How Medical Malpractice Works in Kentucky
In Kentucky, medical malpractice occurs when a healthcare professional (such as a doctor, nurse or other hospital staff member) is medically negligent, leading to injury for a patient. Medical negligence arises from any acts or failures to act that fall below the standard of care expected of competent medical professionals.
To determine if the action fails to meet this standard and qualifies as medical malpractice, legal professionals compare the actions of the healthcare professional to the hypothetical actions of a “reasonably competent” professional in the same field and circumstances.
For example, a healthcare provider in Kentucky could be considered medically negligent in the following circumstances:
- Failure to diagnose (or an incorrect diagnosis)
- Failure to treat or provide acceptable treatment
- Prescription errors
- Birth injuries caused during delivery and treatment
Who is the typical defendant in a medical malpractice lawsuit?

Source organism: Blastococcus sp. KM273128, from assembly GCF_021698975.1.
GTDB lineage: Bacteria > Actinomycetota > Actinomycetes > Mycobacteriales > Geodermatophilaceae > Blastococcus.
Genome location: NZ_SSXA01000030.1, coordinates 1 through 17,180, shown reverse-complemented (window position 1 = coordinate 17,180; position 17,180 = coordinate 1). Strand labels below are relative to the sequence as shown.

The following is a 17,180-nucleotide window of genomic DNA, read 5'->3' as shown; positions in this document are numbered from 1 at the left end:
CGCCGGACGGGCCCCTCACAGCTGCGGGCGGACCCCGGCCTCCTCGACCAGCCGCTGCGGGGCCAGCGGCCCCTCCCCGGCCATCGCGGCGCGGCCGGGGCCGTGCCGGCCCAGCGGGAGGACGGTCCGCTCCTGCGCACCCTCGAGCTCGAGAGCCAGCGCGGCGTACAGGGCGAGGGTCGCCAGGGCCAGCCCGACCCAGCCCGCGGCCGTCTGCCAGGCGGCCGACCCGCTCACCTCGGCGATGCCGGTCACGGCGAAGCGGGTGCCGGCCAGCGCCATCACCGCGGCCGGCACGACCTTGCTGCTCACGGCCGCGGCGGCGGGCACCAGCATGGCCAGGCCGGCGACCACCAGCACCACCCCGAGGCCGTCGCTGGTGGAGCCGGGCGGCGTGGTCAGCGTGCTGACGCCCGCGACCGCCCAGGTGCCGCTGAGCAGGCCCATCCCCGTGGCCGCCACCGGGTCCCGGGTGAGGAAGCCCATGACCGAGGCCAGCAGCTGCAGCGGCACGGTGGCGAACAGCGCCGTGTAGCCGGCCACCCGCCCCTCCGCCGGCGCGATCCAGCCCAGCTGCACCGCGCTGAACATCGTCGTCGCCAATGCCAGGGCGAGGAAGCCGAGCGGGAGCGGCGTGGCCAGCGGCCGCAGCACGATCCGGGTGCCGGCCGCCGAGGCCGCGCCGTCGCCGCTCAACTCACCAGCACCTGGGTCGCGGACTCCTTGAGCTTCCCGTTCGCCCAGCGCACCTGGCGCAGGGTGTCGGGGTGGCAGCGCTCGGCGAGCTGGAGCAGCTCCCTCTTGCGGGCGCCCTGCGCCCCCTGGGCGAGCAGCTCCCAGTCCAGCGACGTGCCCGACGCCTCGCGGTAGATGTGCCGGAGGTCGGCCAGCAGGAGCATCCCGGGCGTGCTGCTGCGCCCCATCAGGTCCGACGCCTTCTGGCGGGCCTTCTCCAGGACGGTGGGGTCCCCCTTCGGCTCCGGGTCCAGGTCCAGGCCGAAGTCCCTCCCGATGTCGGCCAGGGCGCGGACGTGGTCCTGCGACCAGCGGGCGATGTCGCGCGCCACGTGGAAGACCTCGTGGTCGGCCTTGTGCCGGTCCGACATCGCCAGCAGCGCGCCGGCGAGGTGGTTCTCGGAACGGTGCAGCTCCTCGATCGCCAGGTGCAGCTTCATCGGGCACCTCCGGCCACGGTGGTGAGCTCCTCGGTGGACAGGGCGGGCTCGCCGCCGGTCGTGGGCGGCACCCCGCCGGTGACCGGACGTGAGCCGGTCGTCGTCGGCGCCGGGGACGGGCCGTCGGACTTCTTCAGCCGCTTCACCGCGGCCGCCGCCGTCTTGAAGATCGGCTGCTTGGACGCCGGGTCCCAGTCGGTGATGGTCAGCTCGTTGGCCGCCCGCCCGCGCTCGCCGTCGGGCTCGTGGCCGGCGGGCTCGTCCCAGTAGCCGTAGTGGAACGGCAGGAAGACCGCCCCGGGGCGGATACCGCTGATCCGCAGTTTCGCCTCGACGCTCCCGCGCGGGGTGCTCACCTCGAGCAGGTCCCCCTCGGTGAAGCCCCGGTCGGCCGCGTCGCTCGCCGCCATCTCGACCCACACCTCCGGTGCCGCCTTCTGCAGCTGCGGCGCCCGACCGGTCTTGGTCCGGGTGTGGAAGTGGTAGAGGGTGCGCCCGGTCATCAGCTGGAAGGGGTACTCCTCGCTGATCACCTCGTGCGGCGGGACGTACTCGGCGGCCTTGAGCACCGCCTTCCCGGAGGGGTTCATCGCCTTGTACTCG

Any healthcare provider who is legally allowed to treat a patient or provide medical services of any type could be held liable for medical malpractice. This includes nurses, doctors, surgeons, dentists, hospitals, clinics, social workers, medical groups and psychologists.
What is the statute of limitations for medical malpractice claims in Kentucky?
A person who has been injured due to alleged malpractice must file a claim within one year of the date of the act that resulted in the injury. However, if the injury was not discovered until later, the injured patient has one year from the date of discovery — or the date the injury should have been discovered. A failure to act within the statute of limitations will likely result in the patient’s case being summarily dismissed.
Does Kentucky have medical malpractice damage caps?
Kentucky has no caps for economic, noneconomic or punitive damages. A plaintiff in a malpractice claim could receive a significant amount of money if the negligence was particularly egregious.
However, it is important to remember that there is a very high burden of proof in medical malpractice cases. Just because a procedure resulted in a negative outcome does not mean that procedure was administered negligently.